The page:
Life & Culture

Review: Shylock’s Venice – An unimprovable book

A rigorous trawl through Venetian archives yields a work that begs for a lavish film adaptation


Back to the wall: Venice Ghetto (Photo: Felix Pope)

Harry Freedman’s latest work of popular history is alluringly titled Shylock’s Venice, and only subtitled “The Remarkable History of Venice’s Jews and the Ghetto”.

In fact, we get rather little of Shylock and a great deal more of the remarkable history, but the book is none the less fascinating for that.

Freedman has methodically trawled through the Venetian archives from the 15th to the 18th century, leading the reader through the arcane way in which the Venice republic was governed. Woven into his user-friendly guide to the behaviour of the lords of La Serenissima is a fascinating account of some of the leading personalities of the Jewish and Venetian community of those years.

We meet hucksters and priests, rabbis and merchants, cardinals, popes and poets. And most central of all to the development of the ghetto, it seems to me, was not the crippling taxes imposed on its Jewish inhabitants, and the curb on their movements — but the nascent printing industry and the flood of books that came to define the thinking of the Jewish world.

Freedman argues persuasively that the Enlightenment of the 18th and 19th centuries — in which Jews tentatively dipped a toe into the wider, secular world — was comprehensively established in Venice at least 200 years before.

He shows us a Venice in which Jews and Christians did not live as equals — the strictures of the ghetto put paid to that — but there were many instances of co-operation and exchange of knowledge between the two communities. It was not uncommon for Christian scholars to engage Jews — frequently versed in several languages — to work with them in translations of biblical texts. In turn for the gifts of Hebrew and Ladino (Judeo-Spanish), the scholars offered Latin and Greek.

I must admit that I had always believed the legendary Venetian printer Daniel Bomberg to be Jewish — no doubt because of the 20th-century painter David Bomberg, a member of the Whitechapel school of artists. But Daniel Bomberg the printer was a Belgian Christian, who, as Freedman writes, “had recently [around 1517] obtained an exclusive, ten-year licence from the Venetian government to print Hebrew books”.

Bomberg began his enterprise with Friar Felice da Prato, “a converted Jew and son of a rabbi” on their first publication, an edition of the first Hebrew Bible with the major medieval rabbinic commentaries on the same page as the rabbinic text.

Converts, and the pressure to convert, bestride the pages of this occasionally heartbreaking book, in which at one point in the life of the ghetto — in October 1553 — there was a nationwide burning of the Talmud in the central squares, the result of an escalating printers’ squabble that soon reached the ears of the Pope.

Rabbi Menahem Rapaport, a witness to this burning in St Mark’s Square, wrote about it years later. He recalled: “The hand of God was against us when the decree went out from the city of Rome that [the Talmud] should be consumed by fire. In the city of Venice, woe to the eyes that saw this on the 13th and 14th of Marcheshvan 5314 [corresponding to October 31-November 1, 1553], a continual fire which was not extinguished.”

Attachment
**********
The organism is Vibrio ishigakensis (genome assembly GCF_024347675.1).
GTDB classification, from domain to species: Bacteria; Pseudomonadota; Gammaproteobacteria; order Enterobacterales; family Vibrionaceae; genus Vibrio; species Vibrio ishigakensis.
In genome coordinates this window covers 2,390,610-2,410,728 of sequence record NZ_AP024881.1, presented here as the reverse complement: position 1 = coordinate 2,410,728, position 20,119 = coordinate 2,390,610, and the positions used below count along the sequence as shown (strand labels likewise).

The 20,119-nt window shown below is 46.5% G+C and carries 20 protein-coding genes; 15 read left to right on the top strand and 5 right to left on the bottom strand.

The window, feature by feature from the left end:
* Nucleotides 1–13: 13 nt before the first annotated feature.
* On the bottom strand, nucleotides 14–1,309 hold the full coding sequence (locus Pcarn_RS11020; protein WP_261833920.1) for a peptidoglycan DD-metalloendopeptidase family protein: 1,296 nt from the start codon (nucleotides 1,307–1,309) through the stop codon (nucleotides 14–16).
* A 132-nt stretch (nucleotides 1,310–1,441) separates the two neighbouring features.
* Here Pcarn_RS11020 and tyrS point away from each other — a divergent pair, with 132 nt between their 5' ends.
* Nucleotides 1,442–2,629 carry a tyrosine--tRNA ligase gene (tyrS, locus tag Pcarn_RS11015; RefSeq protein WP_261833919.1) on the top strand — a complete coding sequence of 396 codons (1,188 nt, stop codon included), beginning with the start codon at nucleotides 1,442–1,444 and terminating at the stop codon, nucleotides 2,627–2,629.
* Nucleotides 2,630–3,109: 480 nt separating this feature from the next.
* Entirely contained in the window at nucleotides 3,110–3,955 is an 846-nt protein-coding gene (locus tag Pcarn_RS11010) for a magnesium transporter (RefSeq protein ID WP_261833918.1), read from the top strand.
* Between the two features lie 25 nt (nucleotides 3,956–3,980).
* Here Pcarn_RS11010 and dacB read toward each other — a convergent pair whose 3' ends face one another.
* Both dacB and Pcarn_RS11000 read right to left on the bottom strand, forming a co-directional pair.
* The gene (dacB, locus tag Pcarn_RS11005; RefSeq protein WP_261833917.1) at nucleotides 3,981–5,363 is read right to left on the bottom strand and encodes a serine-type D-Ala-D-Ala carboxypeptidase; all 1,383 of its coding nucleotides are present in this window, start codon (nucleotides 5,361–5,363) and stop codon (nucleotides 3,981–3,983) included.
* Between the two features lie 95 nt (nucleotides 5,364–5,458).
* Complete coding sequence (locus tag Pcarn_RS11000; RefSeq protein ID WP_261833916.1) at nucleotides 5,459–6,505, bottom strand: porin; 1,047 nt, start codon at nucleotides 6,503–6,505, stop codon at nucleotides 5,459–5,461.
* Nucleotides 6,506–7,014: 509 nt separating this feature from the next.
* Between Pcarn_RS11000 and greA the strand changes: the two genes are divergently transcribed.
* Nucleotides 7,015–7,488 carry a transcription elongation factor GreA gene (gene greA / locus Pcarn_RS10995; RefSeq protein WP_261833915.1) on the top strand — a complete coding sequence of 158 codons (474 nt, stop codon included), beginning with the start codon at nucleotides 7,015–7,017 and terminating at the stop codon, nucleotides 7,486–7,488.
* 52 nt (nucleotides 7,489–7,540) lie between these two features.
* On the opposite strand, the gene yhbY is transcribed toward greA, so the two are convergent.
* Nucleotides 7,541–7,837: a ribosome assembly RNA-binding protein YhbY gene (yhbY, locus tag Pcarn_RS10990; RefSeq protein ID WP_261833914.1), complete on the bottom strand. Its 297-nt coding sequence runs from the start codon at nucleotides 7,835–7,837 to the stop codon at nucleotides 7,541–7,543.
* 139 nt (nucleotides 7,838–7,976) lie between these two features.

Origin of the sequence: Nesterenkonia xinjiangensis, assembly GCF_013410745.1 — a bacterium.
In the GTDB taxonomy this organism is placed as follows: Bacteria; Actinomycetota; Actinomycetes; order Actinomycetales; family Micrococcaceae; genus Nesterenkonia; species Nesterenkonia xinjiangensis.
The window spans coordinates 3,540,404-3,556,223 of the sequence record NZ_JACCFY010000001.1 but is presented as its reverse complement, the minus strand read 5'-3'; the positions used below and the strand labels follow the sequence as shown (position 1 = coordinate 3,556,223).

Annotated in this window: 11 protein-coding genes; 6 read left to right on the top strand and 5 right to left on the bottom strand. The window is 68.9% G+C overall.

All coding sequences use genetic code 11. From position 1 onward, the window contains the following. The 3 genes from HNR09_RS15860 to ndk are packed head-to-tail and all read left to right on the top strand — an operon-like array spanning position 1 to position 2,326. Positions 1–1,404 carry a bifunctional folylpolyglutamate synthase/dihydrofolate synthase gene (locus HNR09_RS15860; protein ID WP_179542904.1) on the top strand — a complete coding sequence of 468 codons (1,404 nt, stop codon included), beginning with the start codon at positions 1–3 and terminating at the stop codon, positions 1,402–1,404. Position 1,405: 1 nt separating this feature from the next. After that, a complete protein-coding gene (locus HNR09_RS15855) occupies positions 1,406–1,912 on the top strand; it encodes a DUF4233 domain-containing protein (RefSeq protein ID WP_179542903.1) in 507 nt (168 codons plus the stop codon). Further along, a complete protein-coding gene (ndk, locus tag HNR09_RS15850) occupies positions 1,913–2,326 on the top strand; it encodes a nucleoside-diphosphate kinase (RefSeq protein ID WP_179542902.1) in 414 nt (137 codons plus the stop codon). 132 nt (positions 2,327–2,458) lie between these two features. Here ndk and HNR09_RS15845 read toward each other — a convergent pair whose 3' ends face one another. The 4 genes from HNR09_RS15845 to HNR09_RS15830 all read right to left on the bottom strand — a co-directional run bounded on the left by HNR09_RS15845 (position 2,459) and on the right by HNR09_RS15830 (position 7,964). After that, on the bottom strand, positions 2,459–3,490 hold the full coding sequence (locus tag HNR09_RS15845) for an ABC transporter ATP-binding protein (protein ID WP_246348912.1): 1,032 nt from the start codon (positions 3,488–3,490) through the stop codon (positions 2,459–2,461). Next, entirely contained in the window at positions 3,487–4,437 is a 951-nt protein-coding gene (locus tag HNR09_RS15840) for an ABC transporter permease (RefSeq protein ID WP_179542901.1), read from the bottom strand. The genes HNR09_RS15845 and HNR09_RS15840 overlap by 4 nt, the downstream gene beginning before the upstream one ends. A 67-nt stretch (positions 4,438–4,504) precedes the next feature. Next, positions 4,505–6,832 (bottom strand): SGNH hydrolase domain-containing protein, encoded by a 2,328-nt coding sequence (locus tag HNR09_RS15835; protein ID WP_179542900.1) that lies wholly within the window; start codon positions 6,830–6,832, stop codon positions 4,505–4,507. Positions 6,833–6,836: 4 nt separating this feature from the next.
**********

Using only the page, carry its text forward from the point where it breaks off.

Christians and Jews, says Freedman, used the opportunities of Venice and its reputation for trade and scholarship, sometimes to enrich each other and [around 1517] sometimes to turn things to their advantage.

A member of the former category was famously Henry VIII, who sought to find a biblical solution to end his marriage to Catherine of Aragon after the Pope had refused to grant him a divorce. Henry dispatched the English classical scholar Richard Croke, together with the Bishop of London, John Stokesley, to Venice, to find a compliant rabbinical opinion or a loophole.

Croke spoke to Rabbi Elijah Menahem Halfon, who said that since Catherine had been previously married to Henry’s brother, Arthur, the biblical law requiring him to marry his brother’s widow — Catherine — did not apply, since Henry was not a Jew. Thus, he proclaimed, the marriage was invalid. A furious Pope consulted his own pet Jew and received entirely the opposite opinion, and inevitably, a diplomatic row ensued between Venice and England.

Almost 90 years after the royal convulsion, Freedman reminds us of another extraordinary scandal — this time relating to a young and well-off Jewish woman, Sara Copia Sulam, and her correspondence with a Genoese monk, Ansaldo Cebà. In 1618 she had launched a literary salon — but the exchange of letters, which she had begun in admiration for Cebà’s work, turned sour. Christians who had begun attending her salon attacked and robbed her, and, eventually, after another theological dispute, Sara closed her salon in 1624.

As for Shylock, he flits mysteriously in and out of the pages as Freedman — aided by the voices of various Shakespeare scholars — speculates as to how much the playwright knew of the intricacies of the Venice ghetto.

Frankly, I could have devoured this work without Shylock’s presence. So much of this material seems to beg for a lavish film adaptation as there are deaths, ducats, rebel rabbis, ghettos and gondolas. Unimprovable.

Shylock’s Venice by Harry Freedman, Bloomsbury, £20

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